Geri-Antics: Smile awhile
Published 4:40 pm Monday, October 24, 2022
By Anne Carmichael
If you’re like so many of us these days, you likely find yourself in search of your “happy.” Whereas a smile used to light up your face regularly when you were younger, you now have to work at staying in a positive frame of mind.
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Forced isolation over the last three years has provided us with more time than we ever asked for or needed for introspection.
When the floodgates were lifted, as younger people ran willy-nilly back into their active and productive lives, many seniors realized the sands in our hourglass had diminished to a few precious grains. We wondered how best to use the time that remained.
I’m an author and an avid reader, so of course, I’m interested in what type of stories interest and comfort seniors.
I find that the past can be a solace and a source of knowledge and guidance that we can share with the next generation.
We love true heroes. Not fictional heroes…but real flesh and blood heroes who have positively impacted our world, such as Anne Frank, Mahatma Gandhi, or Florence Nightingale. Seniors tend to gravitate to historical and biographical novels because we can readily see the outcome of the actions of lives already lived.
We find ourselves exploring the psyches of aging fictional characters, both in the written word and on film, and compare them to ourselves.
What made John Gustafson and Max Goldman (“Grumpy Old Men”) and Aurora Greenway (“Terms of Endearment”) tick? Do I sound like that? Could that be how others see me?
Perhaps as writers strive to analyze the mind of an aging character, it helps us understand our evolving temperament. What we discover about their makeup might help us to fix our shortcomings…or at least laugh at them.
I’ve noticed that technology is also available to put a smile on a geriatric face.
Have you seen the self-cleaning sheets? No, they don’t strip themselves from the bed, nor do they walk to the laundry room and jump inside the washer. They’re made of some sort of silver-infused material that kills odor-causing bacteria and somehow regulates temperature.
Don’t ask me the scientific whys and wherefores of this miraculous invention. I’m just here to put a smile on your face, remember? So let’s look at the possible applications for the geriatric demographic.
Temperature control could mean that the female geriatric population might get some relief from menopausal and post-menopausal night sweats. And guys, what if you never had to flip the pillow again in search of the cooler side?
Old People Smell is real. It’s a thing. The cause of Old People Smell has something to do with a change in your chemical makeup as your organs begin to deteriorate with age, but that’s above my pay grade, so Google it for more information.
Oh, you know what I’m talking about. If you’re over 60, you’ve likely found yourself searching for the source of whatever is making your home smell like the intake bins at the Goodwill store. Or maybe you’ve noticed your kids and grands not-so-tactfully avoiding hugs and kisses from you.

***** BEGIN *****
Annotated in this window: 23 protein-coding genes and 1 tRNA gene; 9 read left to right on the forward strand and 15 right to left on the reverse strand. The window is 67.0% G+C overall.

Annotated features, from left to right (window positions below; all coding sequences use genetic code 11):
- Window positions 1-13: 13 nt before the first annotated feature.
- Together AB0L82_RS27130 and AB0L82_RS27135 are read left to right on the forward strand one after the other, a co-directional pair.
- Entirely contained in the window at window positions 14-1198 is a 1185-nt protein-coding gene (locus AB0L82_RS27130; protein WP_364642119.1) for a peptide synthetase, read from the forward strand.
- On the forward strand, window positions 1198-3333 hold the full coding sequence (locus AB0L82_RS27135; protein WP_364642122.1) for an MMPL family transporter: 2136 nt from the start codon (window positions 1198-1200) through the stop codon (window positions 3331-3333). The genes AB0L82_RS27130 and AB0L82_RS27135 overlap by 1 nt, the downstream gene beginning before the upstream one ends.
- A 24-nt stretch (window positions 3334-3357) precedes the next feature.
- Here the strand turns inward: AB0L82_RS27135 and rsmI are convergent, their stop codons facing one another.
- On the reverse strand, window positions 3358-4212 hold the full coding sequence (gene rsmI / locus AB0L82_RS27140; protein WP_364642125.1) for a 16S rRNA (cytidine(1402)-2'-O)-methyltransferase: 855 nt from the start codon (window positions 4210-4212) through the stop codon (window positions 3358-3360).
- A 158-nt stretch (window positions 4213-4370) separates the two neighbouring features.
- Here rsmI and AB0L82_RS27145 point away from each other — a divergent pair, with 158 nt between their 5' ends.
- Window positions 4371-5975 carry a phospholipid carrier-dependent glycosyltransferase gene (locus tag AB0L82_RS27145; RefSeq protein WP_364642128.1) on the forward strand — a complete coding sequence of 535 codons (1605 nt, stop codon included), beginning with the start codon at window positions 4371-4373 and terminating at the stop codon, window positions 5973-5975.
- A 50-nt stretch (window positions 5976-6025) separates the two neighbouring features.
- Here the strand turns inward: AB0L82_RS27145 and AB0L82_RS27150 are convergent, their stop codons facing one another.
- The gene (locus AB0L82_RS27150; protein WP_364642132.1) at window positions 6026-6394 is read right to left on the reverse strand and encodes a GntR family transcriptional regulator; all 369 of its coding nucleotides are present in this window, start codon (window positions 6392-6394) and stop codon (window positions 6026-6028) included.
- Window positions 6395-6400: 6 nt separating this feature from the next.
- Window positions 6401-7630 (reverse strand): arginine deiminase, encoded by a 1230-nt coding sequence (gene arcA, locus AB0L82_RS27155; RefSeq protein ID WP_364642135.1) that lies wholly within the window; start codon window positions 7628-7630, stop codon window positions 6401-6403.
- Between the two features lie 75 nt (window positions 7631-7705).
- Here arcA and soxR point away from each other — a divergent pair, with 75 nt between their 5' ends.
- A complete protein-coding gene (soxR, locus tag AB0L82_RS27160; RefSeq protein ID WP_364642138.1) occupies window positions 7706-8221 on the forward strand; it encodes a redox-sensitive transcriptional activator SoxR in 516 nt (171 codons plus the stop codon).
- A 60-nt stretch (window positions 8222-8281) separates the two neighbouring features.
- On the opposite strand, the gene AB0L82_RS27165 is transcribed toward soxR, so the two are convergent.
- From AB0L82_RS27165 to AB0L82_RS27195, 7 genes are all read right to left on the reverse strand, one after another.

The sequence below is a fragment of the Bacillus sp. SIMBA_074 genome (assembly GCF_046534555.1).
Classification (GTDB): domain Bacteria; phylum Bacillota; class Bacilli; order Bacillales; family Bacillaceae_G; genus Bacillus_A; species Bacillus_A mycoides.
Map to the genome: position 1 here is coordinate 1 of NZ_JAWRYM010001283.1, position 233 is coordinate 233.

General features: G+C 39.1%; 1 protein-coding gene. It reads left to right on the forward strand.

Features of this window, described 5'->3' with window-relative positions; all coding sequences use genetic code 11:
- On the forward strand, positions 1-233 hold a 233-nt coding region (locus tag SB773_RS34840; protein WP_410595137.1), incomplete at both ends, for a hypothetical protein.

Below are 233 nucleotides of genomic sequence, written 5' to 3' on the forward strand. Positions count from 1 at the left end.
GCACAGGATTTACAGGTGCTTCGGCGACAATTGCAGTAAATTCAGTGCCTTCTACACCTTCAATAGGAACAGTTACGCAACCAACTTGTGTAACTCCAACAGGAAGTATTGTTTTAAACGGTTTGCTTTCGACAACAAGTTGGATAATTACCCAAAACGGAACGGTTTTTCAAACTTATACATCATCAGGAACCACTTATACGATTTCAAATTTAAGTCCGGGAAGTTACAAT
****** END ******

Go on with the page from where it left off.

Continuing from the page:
You faithfully shower morning and night and use all manner of disguise by way of scented soaps, lotions, and potions, but it’s unmistakable…we’re slowly dying, and we smell like roadkill to the rest of the population. Odor-control sheets could be a solution to Old People Smell by killing bacteria on sloughed-off dead skin cells.
Well, enough of that! On to a more pleasant topic — entertainment.
There is now a thing called a Boomerang Ball. It lights up like a UFO and floats through the air, spinning, and whirring. At first, it appears to be aimed at the target to which you’ve thrown it. Then suddenly, like the boomerang for which it was named, it changes course and returns to the person who threw it. Fun for all ages, but especially for seniors who no longer have the time or energy to play fetch.
I never liked golf because I quickly tired of hunting for the ball after I smacked it. I know in golf there’s a rule about letting the ball lie once it lands, but for those of us opposed to the seeking part of the game, perhaps a boomerang ball with a lighted display might be the bee’s knees.
All this talk of technological advances got me to thinking…what if in addition to “smart” devices for teens, adults, and children, there was a device explicitly geared to enhance the mood and boost the confidence of the geriatric set.
Say, for example, Alexa, the voice-activated assistant that plays music, answers questions, and searches the internet. First, we’d change her name to Mildred. Mildred is someone with whom we could better identify.
Mildred would answer questions such as “Why did I come into this room?’ ‘Where did I put my glasses (or teeth)?’ or ‘Mildred, what day of the week is this?’
Throughout the day, Mildred would stroke your ego whenever you walked into the room. She’d say little things such as, “You look years younger today. Did you do something different with your hair? Have you been working out?”
There would be a link between Mildred and your other electronic devices, so if you haven’t received any phone calls or texts or your doorbell hasn’t rung in weeks, Mildred would automatically send a friendly reminder to your friends and loved ones to check on you or visit you. Then she’d initiate a friendly little chat session of her own to alleviate loneliness.
Happiness is right around the corner. We have to look for it.
Find what brings joy to your heart and a smile to your face, and embrace it.